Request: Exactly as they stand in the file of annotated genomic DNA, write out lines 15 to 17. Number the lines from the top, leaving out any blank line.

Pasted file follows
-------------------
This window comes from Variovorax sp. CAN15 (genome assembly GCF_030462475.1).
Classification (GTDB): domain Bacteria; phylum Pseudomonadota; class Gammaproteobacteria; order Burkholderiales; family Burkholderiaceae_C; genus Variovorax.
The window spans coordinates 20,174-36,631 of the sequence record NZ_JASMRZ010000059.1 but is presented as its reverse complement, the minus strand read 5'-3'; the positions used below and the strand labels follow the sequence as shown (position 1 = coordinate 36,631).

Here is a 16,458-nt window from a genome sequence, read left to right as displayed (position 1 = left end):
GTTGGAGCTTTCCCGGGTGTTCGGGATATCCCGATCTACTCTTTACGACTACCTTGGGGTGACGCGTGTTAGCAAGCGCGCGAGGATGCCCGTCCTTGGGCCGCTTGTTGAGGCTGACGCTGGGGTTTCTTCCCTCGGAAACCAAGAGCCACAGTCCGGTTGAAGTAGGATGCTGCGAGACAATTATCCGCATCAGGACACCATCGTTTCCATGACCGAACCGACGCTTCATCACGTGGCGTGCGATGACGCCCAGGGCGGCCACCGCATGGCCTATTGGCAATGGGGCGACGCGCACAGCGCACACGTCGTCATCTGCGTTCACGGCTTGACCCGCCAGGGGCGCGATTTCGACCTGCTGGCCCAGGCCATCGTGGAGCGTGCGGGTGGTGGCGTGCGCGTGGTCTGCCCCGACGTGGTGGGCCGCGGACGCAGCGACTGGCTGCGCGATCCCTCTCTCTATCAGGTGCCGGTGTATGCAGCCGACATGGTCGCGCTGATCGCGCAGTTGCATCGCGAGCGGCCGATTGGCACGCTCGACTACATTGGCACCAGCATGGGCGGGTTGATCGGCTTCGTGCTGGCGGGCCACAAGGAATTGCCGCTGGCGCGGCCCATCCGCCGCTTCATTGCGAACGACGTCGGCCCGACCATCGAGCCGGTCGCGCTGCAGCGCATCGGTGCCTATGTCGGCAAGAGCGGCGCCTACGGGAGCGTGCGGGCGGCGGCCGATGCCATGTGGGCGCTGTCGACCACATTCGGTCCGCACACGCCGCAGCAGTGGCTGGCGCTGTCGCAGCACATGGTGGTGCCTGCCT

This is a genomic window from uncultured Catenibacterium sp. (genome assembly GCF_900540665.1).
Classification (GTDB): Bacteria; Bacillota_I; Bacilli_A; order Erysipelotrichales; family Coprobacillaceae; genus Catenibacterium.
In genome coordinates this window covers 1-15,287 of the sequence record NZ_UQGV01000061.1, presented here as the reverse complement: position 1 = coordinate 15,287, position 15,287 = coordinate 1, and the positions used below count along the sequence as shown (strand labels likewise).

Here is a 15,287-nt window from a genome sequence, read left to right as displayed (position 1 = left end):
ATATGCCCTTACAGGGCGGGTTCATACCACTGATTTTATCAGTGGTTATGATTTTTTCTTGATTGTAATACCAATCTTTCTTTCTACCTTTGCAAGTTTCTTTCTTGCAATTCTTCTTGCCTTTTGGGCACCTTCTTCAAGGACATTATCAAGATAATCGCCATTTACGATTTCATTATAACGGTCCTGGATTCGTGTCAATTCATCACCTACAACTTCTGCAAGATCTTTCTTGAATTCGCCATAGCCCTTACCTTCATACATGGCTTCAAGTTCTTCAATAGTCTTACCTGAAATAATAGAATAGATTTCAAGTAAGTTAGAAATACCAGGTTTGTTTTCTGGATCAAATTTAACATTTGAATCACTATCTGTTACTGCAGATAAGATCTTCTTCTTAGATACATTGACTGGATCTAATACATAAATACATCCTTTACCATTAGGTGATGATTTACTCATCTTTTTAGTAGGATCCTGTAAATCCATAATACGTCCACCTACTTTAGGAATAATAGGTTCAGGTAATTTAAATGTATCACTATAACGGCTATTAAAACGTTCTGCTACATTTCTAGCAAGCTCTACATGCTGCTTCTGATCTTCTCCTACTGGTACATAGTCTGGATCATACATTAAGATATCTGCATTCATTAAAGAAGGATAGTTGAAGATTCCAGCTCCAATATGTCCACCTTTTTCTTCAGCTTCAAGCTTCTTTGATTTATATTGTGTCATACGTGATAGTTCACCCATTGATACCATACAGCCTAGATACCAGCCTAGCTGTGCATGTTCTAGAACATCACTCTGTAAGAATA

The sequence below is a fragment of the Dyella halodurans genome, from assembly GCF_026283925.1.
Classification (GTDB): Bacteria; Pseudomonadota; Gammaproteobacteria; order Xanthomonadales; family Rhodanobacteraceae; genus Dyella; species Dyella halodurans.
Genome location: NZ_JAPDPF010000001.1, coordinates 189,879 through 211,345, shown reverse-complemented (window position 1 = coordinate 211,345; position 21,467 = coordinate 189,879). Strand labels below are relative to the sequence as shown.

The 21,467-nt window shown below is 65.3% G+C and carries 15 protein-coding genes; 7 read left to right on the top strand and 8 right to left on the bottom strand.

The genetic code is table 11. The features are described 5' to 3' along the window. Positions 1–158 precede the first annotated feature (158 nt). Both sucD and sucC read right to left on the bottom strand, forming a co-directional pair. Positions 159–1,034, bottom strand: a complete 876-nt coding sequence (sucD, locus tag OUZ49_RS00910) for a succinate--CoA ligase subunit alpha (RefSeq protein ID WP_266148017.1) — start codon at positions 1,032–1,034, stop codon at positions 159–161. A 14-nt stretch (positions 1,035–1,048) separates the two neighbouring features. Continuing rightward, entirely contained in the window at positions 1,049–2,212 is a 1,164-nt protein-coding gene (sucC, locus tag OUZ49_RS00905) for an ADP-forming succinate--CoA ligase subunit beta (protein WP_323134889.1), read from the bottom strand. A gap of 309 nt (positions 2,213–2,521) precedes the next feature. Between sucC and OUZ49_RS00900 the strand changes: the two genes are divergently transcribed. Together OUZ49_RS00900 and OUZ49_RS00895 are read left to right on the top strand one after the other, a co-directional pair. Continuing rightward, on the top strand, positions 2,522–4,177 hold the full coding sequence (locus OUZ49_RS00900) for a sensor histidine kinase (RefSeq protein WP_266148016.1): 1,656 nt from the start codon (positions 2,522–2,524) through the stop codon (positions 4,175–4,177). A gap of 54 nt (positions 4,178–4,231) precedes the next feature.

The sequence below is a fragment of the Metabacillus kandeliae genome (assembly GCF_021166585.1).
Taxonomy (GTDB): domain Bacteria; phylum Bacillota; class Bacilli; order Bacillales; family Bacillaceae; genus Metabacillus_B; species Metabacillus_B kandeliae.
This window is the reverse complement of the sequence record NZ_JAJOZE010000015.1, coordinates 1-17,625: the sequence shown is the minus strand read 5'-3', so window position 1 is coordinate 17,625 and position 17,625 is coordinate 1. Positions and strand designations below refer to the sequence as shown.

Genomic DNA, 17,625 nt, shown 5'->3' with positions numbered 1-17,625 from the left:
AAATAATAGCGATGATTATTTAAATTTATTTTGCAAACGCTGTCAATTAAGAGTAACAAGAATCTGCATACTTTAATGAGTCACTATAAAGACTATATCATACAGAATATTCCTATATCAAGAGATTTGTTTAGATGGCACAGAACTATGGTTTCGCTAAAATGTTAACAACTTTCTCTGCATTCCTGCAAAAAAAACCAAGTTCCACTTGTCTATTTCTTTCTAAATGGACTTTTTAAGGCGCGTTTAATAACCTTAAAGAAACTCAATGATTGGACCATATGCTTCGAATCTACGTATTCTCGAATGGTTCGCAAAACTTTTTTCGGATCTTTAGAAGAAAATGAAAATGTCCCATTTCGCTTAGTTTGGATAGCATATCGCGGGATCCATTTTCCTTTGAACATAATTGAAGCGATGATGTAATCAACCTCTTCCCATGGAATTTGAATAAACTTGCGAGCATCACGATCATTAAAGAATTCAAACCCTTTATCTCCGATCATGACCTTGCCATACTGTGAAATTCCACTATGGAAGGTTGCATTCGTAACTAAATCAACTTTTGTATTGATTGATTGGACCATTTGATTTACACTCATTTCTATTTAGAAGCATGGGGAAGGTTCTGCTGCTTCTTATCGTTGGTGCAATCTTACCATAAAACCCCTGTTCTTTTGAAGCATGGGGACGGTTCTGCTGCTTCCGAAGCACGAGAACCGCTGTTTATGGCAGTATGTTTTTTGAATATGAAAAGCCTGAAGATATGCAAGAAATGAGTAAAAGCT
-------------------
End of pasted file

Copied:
The genetic code is table 11. The features are described 5' to 3' along the window. Positions 1–158 precede the first annotated feature (158 nt). Both sucD and sucC read right to left on the bottom strand, forming a co-directional pair. Positions 159–1,034, bottom strand: a complete 876-nt coding sequence (sucD, locus tag OUZ49_RS00910) for a succinate--CoA ligase subunit alpha (RefSeq protein ID WP_266148017.1) — start codon at positions 1,032–1,034, stop codon at positions 159–161. A 14-nt stretch (positions 1,035–1,048) separates the two neighbouring features. Continuing rightward, entirely contained in the window at positions 1,049–2,212 is a 1,164-nt protein-coding gene (sucC, locus tag OUZ49_RS00905) for an ADP-forming succinate--CoA ligase subunit beta (protein WP_323134889.1), read from the bottom strand. A gap of 309 nt (positions 2,213–2,521) precedes the next feature. Between sucC and OUZ49_RS00900 the strand changes: the two genes are divergently transcribed. Together OUZ49_RS00900 and OUZ49_RS00895 are read left to right on the top strand one after the other, a co-directional pair. Continuing rightward, on the top strand, positions 2,522–4,177 hold the full coding sequence (locus OUZ49_RS00900) for a sensor histidine kinase (RefSeq protein WP_266148016.1): 1,656 nt from the start codon (positions 2,522–2,524) through the stop codon (positions 4,175–4,177). A gap of 54 nt (positions 4,178–4,231) precedes the next feature.

The sequence below is a fragment of the Metabacillus kandeliae genome (assembly GCF_021166585.1).
Taxonomy (GTDB): domain Bacteria; phylum Bacillota; class Bacilli; order Bacillales; family Bacillaceae; genus Metabacillus_B; species Metabacillus_B kandeliae.